The New York Times reports:
As demand rose after the last two recessions, in the early 1990s and in 2001, employers moved more quickly. They added temps for only two or three months before stepping up the hiring of permanent workers. Now temp hiring has risen for four months, the economy is growing, and still corporate managers have been reluctant to shift to hiring permanent workers, relying instead on temps and other casual labor easily shed if demand slows again.
“When a job comes open now, our members fill it with a temp, or they extend a part-timer’s hours, or they bring in a freelancer — and then they wait to see what will happen next,” said William J. Dennis Jr., director of research for the National Federation of Independent Business.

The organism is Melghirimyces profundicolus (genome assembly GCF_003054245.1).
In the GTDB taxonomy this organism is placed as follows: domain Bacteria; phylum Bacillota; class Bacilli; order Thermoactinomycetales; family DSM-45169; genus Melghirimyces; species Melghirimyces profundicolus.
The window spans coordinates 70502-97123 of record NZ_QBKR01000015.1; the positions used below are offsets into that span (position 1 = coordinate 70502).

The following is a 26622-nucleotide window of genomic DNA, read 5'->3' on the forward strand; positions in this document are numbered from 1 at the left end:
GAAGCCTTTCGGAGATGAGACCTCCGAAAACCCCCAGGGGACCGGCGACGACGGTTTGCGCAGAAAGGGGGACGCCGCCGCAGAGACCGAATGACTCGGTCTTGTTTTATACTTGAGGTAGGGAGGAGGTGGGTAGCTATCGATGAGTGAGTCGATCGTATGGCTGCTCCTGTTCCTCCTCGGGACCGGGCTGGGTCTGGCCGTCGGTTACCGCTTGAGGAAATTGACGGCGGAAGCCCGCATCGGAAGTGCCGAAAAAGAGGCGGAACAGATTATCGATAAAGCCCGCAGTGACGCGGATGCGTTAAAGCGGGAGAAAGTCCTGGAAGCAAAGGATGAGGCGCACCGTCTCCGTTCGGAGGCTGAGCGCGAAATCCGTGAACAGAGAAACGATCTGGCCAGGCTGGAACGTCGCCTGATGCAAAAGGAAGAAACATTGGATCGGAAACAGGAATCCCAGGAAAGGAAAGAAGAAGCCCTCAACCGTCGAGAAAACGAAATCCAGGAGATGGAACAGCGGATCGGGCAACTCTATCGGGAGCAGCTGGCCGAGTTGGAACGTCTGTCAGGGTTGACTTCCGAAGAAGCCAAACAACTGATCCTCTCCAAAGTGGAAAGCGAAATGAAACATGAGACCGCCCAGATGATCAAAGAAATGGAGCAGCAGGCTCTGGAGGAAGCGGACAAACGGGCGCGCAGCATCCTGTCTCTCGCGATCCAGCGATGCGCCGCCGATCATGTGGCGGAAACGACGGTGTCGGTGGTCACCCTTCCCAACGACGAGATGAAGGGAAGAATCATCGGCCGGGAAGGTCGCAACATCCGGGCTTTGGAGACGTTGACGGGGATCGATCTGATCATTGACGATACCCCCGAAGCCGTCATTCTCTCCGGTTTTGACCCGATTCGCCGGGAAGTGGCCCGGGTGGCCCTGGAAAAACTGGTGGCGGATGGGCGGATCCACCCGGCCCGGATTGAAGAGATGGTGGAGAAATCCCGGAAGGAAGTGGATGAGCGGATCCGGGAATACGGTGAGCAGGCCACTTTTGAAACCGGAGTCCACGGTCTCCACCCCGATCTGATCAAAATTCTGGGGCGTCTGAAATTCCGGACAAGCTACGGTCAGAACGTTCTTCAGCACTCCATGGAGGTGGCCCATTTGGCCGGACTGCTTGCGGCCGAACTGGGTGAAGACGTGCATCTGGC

The rising employment of temp workers is not all bad. However uncertain their status, they do count in government statistics as wage-earning workers, adding to the employment rolls and helping to bring down the monthly job loss to just 11,000 in November. Indeed, the unemployment rate fell in 36 states in November, the Bureau of Labor Statistics reported last week, partly because of the growing use of temps.
The bureau, which issues the monthly employment reports, does not distinguish between permanent and casual employment, with one exception: it has a special category for temp workers, the men and women supplied by Manpower, Kelly Services, Adecco and other agencies.
Last month 52,000 temps were added, greater than the number of new workers in any other category. Not even health care and government, stalwarts through the long recession, did better.